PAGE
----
Common exclusions in benefit plans that disproportionately affect LGBTQ+ members include oral contraceptives, which can be used as hormone replacement therapy by transwomen and intersex people, as well as reproductive support and fertility treatments that may be necessary for queer couples.

Tremblay noted that many, though not all, transgender people wish to have medical treatments to change their physical appearance to better match their true gender. Doing so has been found to provide both psychological and physical health benefits. But most plans would exclude such treatments as cosmetic or not medically necessary instead of a vital part of a member’s overall health.

Learn more about gender affirmation and gender reassignment benefits here.  

Be Aware of Health Disparities

“Studies have demonstrated that LGBTQ+ people generally have worse health and health outcomes. The risk is particularly high for transgender people, who often have difficulty accessing quality care and who are at particularly high risk for mental health concerns,” Tremblay wrote.

“A study conducted by Trans PULSE Canada in 2020 revealed that 45% of trans and non-binary survey respondents said they had an unmet health need in the past year, compared with just 4% in the general population. This can increase the length and severity of illness as well as the ultimate cost of treatment when the person eventually obtains medical care.”

Plans that help members receive the care they need when they need it can help to maximize a member’s ability to remain productive in the workforce while also minimizing costs to the plan.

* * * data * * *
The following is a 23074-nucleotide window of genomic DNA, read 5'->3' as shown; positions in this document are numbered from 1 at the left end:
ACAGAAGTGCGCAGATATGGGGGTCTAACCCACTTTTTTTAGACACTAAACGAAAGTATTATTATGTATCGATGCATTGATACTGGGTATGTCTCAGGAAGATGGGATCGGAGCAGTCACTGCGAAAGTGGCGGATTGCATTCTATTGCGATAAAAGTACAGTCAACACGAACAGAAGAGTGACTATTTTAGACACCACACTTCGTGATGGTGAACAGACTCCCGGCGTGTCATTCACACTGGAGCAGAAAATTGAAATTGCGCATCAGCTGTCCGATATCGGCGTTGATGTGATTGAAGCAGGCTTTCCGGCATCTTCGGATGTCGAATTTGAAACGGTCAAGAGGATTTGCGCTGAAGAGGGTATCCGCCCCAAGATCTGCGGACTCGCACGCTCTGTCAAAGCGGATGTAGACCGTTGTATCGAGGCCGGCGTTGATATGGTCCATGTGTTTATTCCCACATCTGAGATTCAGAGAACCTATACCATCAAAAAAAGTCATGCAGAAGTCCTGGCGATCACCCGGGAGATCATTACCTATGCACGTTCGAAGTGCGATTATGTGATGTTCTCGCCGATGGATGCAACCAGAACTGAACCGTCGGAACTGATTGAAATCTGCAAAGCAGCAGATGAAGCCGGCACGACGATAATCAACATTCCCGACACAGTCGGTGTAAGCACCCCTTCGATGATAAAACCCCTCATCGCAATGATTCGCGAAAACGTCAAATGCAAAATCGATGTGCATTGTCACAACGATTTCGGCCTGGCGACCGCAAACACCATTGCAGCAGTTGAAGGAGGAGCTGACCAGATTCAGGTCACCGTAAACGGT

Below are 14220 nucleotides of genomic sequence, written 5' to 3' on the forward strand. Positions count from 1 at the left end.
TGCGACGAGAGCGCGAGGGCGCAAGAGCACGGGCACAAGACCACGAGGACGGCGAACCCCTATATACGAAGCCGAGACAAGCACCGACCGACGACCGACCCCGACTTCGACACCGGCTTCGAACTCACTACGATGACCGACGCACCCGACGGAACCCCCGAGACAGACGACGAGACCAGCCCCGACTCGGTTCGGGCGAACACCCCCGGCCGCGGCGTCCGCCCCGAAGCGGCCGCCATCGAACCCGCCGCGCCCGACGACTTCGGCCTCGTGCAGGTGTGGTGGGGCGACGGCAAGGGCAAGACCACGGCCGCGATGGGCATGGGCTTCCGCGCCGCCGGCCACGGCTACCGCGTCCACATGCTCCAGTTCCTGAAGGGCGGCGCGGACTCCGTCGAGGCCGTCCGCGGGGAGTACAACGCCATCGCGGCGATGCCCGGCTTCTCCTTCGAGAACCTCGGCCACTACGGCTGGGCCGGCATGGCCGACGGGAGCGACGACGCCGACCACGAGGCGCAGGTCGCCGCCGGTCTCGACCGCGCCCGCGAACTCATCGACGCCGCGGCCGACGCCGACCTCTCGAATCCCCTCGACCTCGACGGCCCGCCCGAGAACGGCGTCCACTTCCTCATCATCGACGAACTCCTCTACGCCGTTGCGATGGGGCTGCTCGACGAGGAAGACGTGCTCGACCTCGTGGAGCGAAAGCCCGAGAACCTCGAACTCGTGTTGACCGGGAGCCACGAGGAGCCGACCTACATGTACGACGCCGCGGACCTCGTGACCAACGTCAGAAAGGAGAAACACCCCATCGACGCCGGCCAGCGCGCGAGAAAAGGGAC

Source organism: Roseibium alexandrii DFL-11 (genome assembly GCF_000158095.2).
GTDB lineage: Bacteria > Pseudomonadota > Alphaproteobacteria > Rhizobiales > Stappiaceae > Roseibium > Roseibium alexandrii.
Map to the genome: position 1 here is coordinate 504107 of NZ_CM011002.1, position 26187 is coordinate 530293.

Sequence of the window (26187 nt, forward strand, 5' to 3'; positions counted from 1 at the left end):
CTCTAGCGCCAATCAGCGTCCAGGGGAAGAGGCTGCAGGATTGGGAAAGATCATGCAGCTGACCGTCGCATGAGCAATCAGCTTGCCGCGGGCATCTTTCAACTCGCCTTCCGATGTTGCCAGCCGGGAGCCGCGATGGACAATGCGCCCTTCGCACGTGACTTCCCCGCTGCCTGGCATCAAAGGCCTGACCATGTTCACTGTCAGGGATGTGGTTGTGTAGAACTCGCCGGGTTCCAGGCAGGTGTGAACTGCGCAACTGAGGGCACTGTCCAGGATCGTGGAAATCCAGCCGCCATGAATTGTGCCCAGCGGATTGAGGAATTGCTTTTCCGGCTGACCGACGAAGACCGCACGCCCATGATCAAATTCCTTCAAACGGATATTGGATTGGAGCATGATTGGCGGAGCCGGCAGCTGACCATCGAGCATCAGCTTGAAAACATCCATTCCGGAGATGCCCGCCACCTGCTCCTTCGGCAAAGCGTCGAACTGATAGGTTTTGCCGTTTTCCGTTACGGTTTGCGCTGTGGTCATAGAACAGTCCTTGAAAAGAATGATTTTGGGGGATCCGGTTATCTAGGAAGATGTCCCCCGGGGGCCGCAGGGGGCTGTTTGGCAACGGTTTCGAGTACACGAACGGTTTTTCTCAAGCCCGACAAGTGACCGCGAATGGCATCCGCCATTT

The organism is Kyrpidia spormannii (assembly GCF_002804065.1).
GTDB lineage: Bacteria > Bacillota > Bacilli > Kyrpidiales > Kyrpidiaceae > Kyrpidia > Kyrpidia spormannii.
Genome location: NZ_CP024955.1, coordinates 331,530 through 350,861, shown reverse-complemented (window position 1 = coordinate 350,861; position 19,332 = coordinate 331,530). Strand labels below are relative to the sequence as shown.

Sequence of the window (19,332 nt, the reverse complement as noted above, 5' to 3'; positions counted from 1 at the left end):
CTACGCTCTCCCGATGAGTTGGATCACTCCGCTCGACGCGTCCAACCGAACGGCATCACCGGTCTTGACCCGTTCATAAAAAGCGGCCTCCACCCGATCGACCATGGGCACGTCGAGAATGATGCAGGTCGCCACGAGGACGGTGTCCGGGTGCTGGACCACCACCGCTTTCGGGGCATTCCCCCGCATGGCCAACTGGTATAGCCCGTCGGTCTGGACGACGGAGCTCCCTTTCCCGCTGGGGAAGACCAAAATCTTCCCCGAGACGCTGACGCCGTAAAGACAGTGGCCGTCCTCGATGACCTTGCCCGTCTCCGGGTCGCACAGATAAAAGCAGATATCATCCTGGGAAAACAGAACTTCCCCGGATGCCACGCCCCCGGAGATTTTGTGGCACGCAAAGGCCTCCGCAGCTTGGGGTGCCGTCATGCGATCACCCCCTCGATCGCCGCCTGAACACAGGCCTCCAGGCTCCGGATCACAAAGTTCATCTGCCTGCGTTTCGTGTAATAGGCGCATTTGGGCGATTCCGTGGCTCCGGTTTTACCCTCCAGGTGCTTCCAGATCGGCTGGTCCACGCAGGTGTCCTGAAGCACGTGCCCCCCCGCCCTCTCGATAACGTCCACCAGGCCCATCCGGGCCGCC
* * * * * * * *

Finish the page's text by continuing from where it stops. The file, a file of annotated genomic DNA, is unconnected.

Be Proactive and Inclusive

“For current employees, access to necessary medical care is a key element of worker health and contentment,” Tremblay wrote. “For modern, inclusive administrators and plan sponsors, being proactive about the needs of the LGBTQ+ community makes sense. At the very least, amending the enrollment forms is an inexpensive and quick way to signal to LGBTQ+ people that their needs have been considered.”

Being proactive about the needs of LGBTQ+ plan members goes beyond legal questions of human rights. An inclusive plan that allows for necessary medical care can be a valuable recruitment and retention tool and can improve employee health and job satisfaction.   

Additional insights for best practices can be found in this blog.

During Pride Month, take time to review enrollment forms and health care policies and look to incorporate more inclusive practices for all members of your employee community—It’s a win for plan members and plan sponsors alike.

Cara McMullin
Communications Specialist

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Cara McMullin

Communications Specialist Favorite Foundation Product: Word on Benefits Blog Benefits-related Topics That Interest Her Most: Equity and Inclusion, Workplace Wellness Personal Insight: Cara loves live theatre, concerts, and festivals – lots of fantastic options in Wisconsin. In her spare time, you can also find her reading, streaming TV/movies and spending time with family and friends at local restaurants, outdoor concerts, and farmers markets.